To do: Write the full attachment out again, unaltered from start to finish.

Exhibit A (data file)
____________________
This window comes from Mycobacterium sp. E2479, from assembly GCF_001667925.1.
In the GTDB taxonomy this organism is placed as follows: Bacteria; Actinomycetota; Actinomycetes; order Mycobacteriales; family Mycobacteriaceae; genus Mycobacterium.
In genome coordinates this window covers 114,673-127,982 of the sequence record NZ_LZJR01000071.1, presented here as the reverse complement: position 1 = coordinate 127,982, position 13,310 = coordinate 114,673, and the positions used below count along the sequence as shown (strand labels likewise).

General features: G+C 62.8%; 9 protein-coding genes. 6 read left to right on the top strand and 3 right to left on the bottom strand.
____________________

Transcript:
This window comes from Mycobacterium sp. E2479, from assembly GCF_001667925.1.
In the GTDB taxonomy this organism is placed as follows: Bacteria; Actinomycetota; Actinomycetes; order Mycobacteriales; family Mycobacteriaceae; genus Mycobacterium.
In genome coordinates this window covers 114,673-127,982 of the sequence record NZ_LZJR01000071.1, presented here as the reverse complement: position 1 = coordinate 127,982, position 13,310 = coordinate 114,673, and the positions used below count along the sequence as shown (strand labels likewise).

General features: G+C 62.8%; 9 protein-coding genes. 6 read left to right on the top strand and 3 right to left on the bottom strand.